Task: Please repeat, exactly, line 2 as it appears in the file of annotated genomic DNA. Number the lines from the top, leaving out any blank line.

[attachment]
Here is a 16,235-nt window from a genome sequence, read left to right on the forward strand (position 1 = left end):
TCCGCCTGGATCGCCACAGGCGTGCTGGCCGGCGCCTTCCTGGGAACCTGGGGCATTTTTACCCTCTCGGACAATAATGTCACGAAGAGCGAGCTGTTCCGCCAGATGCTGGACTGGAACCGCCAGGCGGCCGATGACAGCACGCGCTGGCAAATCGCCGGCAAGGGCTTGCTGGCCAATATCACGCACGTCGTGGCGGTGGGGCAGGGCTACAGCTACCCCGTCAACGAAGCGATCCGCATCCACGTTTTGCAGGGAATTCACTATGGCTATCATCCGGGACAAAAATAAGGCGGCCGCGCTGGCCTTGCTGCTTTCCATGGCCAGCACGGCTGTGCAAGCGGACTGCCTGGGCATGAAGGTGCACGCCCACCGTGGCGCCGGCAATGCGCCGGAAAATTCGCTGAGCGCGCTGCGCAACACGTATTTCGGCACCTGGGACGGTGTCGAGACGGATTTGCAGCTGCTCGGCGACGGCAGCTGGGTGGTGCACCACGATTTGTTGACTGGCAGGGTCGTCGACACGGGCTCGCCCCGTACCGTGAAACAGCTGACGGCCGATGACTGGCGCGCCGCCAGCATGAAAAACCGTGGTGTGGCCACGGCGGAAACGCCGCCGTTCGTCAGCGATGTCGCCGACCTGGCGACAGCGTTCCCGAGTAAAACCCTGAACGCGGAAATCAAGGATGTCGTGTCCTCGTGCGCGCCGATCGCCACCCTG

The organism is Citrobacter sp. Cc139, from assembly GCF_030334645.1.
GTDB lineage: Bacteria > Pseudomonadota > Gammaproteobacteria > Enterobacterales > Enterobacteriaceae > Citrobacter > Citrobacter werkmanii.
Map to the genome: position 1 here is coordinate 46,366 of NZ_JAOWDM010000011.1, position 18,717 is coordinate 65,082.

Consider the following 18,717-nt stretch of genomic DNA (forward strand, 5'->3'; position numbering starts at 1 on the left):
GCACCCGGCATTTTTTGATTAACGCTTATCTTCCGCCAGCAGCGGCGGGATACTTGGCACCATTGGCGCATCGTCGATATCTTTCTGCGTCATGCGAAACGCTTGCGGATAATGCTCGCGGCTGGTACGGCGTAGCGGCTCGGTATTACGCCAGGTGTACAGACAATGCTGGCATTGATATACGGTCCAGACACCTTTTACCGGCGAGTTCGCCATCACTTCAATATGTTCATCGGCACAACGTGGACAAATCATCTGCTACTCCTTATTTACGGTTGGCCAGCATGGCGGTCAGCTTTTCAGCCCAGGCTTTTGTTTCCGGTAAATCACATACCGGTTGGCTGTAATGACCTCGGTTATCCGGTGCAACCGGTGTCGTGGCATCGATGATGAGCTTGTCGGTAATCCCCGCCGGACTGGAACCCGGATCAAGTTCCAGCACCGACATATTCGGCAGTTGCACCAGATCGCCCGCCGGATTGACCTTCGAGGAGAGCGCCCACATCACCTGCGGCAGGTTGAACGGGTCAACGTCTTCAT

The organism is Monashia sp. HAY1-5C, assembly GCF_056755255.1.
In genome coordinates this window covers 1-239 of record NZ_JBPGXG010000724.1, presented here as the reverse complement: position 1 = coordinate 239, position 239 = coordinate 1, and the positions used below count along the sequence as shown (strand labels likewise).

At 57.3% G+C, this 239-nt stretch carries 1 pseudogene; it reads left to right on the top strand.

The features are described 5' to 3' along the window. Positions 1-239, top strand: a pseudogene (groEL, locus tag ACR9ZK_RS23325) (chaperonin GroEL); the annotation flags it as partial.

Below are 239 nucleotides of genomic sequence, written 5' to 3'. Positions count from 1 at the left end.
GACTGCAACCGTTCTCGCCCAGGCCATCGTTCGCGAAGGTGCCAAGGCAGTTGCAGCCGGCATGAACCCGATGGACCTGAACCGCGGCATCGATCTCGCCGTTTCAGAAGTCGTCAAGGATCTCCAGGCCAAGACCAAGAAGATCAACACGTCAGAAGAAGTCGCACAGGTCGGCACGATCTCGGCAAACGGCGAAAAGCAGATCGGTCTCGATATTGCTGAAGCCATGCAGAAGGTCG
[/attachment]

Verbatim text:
TCCGCCTGGATCGCCACAGGCGTGCTGGCCGGCGCCTTCCTGGGAACCTGGGGCATTTTTACCCTCTCGGACAATAATGTCACGAAGAGCGAGCTGTTCCGCCAGATGCTGGACTGGAACCGCCAGGCGGCCGATGACAGCACGCGCTGGCAAATCGCCGGCAAGGGCTTGCTGGCCAATATCACGCACGTCGTGGCGGTGGGGCAGGGCTACAGCTACCCCGTCAACGAAGCGATCCGCATCCACGTTTTGCAGGGAATTCACTATGGCTATCATCCGGGACAAAAATAAGGCGGCCGCGCTGGCCTTGCTGCTTTCCATGGCCAGCACGGCTGTGCAAGCGGACTGCCTGGGCATGAAGGTGCACGCCCACCGTGGCGCCGGCAATGCGCCGGAAAATTCGCTGAGCGCGCTGCGCAACACGTATTTCGGCACCTGGGACGGTGTCGAGACGGATTTGCAGCTGCTCGGCGACGGCAGCTGGGTGGTGCACCACGATTTGTTGACTGGCAGGGTCGTCGACACGGGCTCGCCCCGTACCGTGAAACAGCTGACGGCCGATGACTGGCGCGCCGCCAGCATGAAAAACCGTGGTGTGGCCACGGCGGAAACGCCGCCGTTCGTCAGCGATGTCGCCGACCTGGCGACAGCGTTCCCGAGTAAAACCCTGAACGCGGAAATCAAGGATGTCGTGTCCTCGTGCGCGCCGATCGCCACCCTG